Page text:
Comedy
Thalia, muse of comedy, holding a comic mask - detail of “Muses Sarcophagus”, the nine Muses and their attributes; marble, early second century AD, Via Ostiense - Louvre
Nepalese woman finding something delightful.

Comedy (from the Greek: κωμῳδία, kōmōidía), as a popular meaning, is any humorous discourse or work generally intended to amuse by creating laughter, especially in television, film, and stand-up comedy. This must be carefully distinguished from its academic definition, namely the comic theatre, whose Western origins are found in Ancient Greece. In the Athenian democracy, the public opinion of voters was remarkably influenced by the political satire performed by the comic poets at the theaters.[1] The theatrical genre can be simply described as a dramatic performance which pits two societies against each other in an amusing agon or conflict. Northrop Frye famously depicted these two opposing sides as a "Society of Youth" and a "Society of the Old",[2] but this dichotomy is seldom described as an entirely satisfactory explanation. A later view characterizes the essential agon of comedy as a struggle between a relatively powerless youth and the societal conventions that pose obstacles to his hopes; in this sense, the youth is understood to be constrained by his lack of social authority, and is left with little choice but to take recourse to ruses which engender very dramatic irony which provokes laughter.[3] Much comedy contains variations on the elements of surprise, incongruity, conflict, repetitiveness, and the effect of opposite expectations, but there are many recognized genres of comedy.

Satire and political satire use ironic comedy to portray persons or social institutions as ridiculous or corrupt, thus alienating their audience from the object of humor. Satire is a type of comedy. Parody borrows the form of some popular genre, artwork, or text but uses certain ironic changes to critique that form from within (though not necessarily in a condemning way). Screwball comedy derives its humor largely from bizarre, surprising (and improbable) situations or characters. Black comedy is defined by dark humor that makes light of so called dark or evil elements in human nature. Similarly scatological humor, sexual humor, and race humor create comedy by violating social conventions or taboos in comic ways. A comedy of manners typically takes as its subject a particular part of society (usually upper class society) and uses humor to parody or satirize the behavior and mannerisms of its members. Romantic comedy is a popular genre that depicts burgeoning romance in humorous terms, and focuses on the foibles of those who are falling in love.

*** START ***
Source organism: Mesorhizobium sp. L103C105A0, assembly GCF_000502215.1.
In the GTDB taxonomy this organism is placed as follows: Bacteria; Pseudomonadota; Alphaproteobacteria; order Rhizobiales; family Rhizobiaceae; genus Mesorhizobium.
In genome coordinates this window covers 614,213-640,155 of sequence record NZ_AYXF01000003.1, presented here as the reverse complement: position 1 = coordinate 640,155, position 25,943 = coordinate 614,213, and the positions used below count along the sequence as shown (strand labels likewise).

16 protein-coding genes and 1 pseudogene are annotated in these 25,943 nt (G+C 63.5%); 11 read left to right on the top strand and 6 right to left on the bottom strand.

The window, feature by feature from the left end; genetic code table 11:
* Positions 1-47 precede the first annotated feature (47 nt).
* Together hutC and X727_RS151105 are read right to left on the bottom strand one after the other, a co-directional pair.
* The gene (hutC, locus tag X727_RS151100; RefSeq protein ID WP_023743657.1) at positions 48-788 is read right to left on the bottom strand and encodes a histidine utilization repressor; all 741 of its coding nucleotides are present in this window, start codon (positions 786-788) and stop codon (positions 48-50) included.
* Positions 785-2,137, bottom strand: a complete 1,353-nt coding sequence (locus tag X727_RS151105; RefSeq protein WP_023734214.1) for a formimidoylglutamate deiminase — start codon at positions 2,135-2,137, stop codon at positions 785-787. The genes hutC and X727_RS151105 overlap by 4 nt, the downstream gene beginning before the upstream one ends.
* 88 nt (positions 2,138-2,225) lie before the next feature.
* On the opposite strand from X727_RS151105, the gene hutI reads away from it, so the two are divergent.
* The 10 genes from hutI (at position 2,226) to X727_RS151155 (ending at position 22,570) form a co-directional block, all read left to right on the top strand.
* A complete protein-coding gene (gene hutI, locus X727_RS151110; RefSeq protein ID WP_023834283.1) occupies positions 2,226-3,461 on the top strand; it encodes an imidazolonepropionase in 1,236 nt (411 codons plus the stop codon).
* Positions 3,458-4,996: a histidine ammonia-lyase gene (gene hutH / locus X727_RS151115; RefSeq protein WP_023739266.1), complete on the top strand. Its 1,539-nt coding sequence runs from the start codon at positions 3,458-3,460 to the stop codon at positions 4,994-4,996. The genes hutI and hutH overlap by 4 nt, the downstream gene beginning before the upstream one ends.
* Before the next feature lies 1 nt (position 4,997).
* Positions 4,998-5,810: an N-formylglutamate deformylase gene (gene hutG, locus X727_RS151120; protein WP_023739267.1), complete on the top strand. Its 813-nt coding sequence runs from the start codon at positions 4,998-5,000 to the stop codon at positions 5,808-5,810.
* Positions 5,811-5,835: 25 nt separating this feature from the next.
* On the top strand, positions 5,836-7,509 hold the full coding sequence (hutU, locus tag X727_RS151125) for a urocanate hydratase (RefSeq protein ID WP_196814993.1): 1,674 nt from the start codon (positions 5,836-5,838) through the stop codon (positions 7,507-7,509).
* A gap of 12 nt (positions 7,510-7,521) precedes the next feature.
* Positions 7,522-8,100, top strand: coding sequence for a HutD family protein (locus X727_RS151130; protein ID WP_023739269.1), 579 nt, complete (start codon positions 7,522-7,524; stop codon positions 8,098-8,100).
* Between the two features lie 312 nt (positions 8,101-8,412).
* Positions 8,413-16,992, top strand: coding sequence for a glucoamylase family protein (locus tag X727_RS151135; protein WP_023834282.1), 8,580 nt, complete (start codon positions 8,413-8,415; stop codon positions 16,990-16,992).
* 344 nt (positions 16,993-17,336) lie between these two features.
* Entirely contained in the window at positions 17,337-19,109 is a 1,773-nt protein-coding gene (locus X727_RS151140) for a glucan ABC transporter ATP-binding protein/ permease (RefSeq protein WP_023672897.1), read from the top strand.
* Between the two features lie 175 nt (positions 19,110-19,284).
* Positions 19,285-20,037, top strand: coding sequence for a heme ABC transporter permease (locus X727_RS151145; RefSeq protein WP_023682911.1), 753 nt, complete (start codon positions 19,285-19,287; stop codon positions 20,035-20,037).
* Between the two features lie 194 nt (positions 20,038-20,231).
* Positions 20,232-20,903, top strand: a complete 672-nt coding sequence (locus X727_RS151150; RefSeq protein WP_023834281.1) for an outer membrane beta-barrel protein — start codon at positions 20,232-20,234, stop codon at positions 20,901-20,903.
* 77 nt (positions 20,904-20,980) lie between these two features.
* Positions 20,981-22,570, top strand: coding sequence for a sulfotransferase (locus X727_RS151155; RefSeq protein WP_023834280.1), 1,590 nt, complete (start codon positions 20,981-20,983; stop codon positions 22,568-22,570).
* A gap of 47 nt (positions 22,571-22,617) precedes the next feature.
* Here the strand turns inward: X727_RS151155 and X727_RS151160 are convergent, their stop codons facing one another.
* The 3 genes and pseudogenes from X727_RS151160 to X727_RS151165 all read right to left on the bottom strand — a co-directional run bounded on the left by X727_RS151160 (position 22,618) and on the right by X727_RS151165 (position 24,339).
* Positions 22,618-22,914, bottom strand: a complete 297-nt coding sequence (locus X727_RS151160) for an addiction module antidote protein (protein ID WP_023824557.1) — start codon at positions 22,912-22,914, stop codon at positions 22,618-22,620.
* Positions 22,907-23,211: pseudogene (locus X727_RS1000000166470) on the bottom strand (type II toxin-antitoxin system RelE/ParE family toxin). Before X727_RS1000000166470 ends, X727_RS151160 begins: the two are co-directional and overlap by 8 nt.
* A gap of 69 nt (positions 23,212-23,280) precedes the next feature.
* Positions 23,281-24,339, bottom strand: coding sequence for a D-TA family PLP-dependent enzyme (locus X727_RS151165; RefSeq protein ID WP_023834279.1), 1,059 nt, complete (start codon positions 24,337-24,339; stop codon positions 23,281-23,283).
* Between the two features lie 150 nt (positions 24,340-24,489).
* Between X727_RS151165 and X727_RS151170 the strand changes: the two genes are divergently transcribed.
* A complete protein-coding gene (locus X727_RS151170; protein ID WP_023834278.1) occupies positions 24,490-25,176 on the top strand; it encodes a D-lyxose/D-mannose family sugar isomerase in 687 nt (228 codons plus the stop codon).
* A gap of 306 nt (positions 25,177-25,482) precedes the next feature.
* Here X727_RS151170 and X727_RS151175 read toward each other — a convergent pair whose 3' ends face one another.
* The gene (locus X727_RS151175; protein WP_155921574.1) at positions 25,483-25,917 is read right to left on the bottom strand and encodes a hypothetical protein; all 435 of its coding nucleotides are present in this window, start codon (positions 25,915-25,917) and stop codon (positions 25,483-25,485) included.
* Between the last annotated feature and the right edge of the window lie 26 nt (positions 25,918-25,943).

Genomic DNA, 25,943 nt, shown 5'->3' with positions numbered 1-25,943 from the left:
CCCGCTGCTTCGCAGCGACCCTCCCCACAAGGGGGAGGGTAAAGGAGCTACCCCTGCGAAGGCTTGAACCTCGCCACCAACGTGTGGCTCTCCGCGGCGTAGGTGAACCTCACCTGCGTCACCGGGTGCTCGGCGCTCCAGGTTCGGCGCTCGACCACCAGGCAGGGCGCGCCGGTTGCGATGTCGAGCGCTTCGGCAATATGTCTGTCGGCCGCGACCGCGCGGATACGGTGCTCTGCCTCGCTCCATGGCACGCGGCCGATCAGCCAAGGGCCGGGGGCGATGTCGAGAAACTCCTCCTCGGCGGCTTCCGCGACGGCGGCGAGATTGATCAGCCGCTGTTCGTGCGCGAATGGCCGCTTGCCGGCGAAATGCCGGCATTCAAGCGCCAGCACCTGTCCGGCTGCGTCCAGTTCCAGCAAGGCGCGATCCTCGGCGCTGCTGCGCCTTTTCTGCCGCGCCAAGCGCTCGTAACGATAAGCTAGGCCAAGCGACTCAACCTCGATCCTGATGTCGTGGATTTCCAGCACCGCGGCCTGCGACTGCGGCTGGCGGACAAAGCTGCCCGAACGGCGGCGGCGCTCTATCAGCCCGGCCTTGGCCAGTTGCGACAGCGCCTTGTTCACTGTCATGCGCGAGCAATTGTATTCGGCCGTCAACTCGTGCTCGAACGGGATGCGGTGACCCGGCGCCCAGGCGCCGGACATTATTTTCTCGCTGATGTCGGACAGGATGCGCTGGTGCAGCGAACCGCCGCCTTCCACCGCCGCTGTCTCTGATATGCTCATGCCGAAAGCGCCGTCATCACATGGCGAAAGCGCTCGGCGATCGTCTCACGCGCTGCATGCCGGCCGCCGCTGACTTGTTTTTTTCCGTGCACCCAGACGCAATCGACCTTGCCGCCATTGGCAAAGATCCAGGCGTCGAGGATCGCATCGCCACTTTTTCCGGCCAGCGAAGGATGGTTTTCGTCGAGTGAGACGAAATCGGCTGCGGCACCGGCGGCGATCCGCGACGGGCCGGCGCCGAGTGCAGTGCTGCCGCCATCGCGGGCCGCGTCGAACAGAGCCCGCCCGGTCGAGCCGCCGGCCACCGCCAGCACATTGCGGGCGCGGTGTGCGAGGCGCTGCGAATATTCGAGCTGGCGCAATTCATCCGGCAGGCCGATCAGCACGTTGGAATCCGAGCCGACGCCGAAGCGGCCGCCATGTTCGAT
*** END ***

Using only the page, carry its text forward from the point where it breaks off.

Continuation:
Contents

Etymology

Tragic Comic Masks of Ancient Greek Theatre represented in the Hadrian's Villa mosaic.

The word "comedy" is derived from the Classical Greek κωμῳδία kōmōithía, which is a compound either of κῶμος kômos (revel) or κώμη kṓmē (village) and ᾠδή ōidḗ (singing); it is possible that κῶμος itself is derived from κώμη, and originally meant a village revel. The adjective "comic" (Greek κωμικός kōmikós), which strictly means that which relates to comedy is, in modern usage, generally confined to the sense of "laughter-provoking".[4] Of this, the word came into modern usage through the Latin comoedia and Italian commedia and has, over time, passed through various shades of meaning.[5]